Ruminations From the Western Slope

Ruminations From the Western Slope
Colorado River near Moab, Utah

Sunday, March 28, 2010


March 12 - With the seventh coldest winter in Grand Junction’s history still holding firm, I wasn’t about to wait for the first day of spring to take off for warmer climes. Besides, the forecasts all said another storm was imminent so I saddled up the ol’ Subaru and headed out on a clear, crisp Friday morning. Driving the interstate was a necessary evil until I reached Hwy. 24 where I could finally get onto an empty, two-lane blacktop, heading nearly due south toward Hanksville and the snow-covered Henry Mountains.

My sense of anticipation was palpable as I turned east through the badlands of Caineville and the cool canyons of Capitol Reef. Beyond that point were a string of small Mormon towns, lost in time and still locked in ice. Torrey, Loa, Bicknell, and the tundra-white summits near Koosharem where Otter Creek was still flowing under the snow.

Keep driving. Through the volcanic rocks of Kingston Valley; through Circleville past the boyhood home of Butch Cassidy; and farther south through Panguitch, Hatch and Junction. Soon I was following the Sevier River through bucolic ranchlands and farms. After 380 miles, I reached my first destination....Kanab, Utah, once known as “the greatest earth on show.” This is the town that hates the federal government and wants to decommission the local Grand Staircase National Monument, but at the same time thrives on tourist dollars from the thousands of visitors coming through to enjoy their federal lands.

March 13 - I spent the morning hours driving to a used bookstore in Orderville where I bought about two dozen, great old pulp paperbacks. Got back to Kanab before the predicted snow storm hit with a vengeance, and hunkered down at my friend Mike’s house. That evening we watched Hitchcock’s Shadow of a Doubt.

March 14 - Sunday was a free day, of sorts, and the welcomed start of Daylight Savings Time. I hadn’t planned any long distance drives and Mike couldn’t hike with his bad knee, so I decided to go it alone with some further exploration of the Paria Plateau. Big puffy clouds filled the sky and all traces of yesterday’s frantic snowfall were gone. And the Paria welcomed me as it always does with swirly red sandstone and wildly psychedelic erosion. I spent several hours roaming through small slot canyons and amongst giant toadstool shaped rocks. It was a landscape of memory and mystery. And the photo ops were amazing. This area is really the quintessence of the Colorado Plateau region. Later that evening, Mike and I treated ourselves to a viewing of Bad Day at Black Rock with Spencer Tracy and consummate baddies Lee Marvin, Ernest Borgnine and Robert Ryan. It doesn’t get any better than that!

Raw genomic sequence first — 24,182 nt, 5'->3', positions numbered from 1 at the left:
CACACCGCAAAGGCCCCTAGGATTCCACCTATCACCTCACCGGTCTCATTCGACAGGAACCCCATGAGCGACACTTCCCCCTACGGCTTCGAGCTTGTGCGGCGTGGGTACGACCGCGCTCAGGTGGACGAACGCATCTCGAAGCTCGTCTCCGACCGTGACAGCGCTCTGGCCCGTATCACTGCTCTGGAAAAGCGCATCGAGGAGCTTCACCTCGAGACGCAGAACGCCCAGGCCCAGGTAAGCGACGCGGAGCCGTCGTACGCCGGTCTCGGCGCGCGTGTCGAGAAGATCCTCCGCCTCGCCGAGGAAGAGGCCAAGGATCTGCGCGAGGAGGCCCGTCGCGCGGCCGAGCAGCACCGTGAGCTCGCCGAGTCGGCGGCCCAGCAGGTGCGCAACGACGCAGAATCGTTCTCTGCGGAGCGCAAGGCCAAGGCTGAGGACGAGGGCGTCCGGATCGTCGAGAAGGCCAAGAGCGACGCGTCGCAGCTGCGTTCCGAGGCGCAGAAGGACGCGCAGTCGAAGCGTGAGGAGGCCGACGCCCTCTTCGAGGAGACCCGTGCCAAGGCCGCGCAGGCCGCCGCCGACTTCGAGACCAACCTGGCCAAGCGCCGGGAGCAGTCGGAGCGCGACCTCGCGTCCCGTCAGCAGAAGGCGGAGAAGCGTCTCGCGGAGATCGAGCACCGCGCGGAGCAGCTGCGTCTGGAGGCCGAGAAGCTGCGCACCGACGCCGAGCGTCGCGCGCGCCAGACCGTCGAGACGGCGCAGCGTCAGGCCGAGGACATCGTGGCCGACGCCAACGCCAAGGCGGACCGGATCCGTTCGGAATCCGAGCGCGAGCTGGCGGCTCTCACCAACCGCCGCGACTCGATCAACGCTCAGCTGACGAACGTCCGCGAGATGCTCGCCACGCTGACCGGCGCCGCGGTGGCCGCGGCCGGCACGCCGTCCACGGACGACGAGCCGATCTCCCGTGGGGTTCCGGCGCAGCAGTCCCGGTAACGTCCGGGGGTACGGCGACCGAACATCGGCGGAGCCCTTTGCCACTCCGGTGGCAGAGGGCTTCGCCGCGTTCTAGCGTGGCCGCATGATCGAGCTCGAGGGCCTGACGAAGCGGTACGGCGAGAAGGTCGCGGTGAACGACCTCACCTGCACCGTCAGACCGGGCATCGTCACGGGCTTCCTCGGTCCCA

March 15 - For me the real journey started on Monday morning when I said goodbye to Kanab and headed out for the lower deserts. I stopped for breakfast at the Thunderbird Cafe in Mt. Carmel Junction, an institution ‘round these parts. I’m pretty sure that my waitress that morning was a gentile as she was soft spoken, brunette and sincere, unlike the saccharine, disingenuous, blonde honey who effusively greeted me when I entered. On my table were the usual Mormon “humor“ books one finds in southern Utah such as “Old Timers & Alzhimers” (sic), a collection of vastly unfunny vignettes on the hilarity of dementia. Nevertheless, the meal was good and the day was clear.

The east rim of Zion National Park was still covered in snow but it gradually disappeared as I dropped into the canyon, almost 42 years to the day since the first time I visited here (see my blog Get Off the Pot for details). In spite of all the tourists, this place never fails to enchant me. I can almost always ignore the crowds and just look beyond....or walk beyond. But I was on a mission to get warm so I didn’t linger long. I forged my way through the hideous urban mess of Hurricane and St. George, two communities that have utterly lost any charm they may have had twenty years ago to the onslaught of rampant and unchecked growth.

On the Interstate once again, I dropped down through the spectacular Virgin River Gorge into Littlefield, Arizona and 70 degree temperatures, the warmest weather I had experienced in nearly four months. I was focused on reaching the Valley of Fire State Park near Overton, Nevada so it was pretty easy to ignore the gambling come-ons of Mesquite and the beat-up, monoculture of creosote bush in the surrounding landscape. But this was it. I was finally on the edges of the Mojave Desert as I drove into the campground at Valley of Fire, I was looking forward to the days ahead in this hard-edged terrain.

(For the sake of brevity (and because I am falling so far behind), the next installment will be posted soon).

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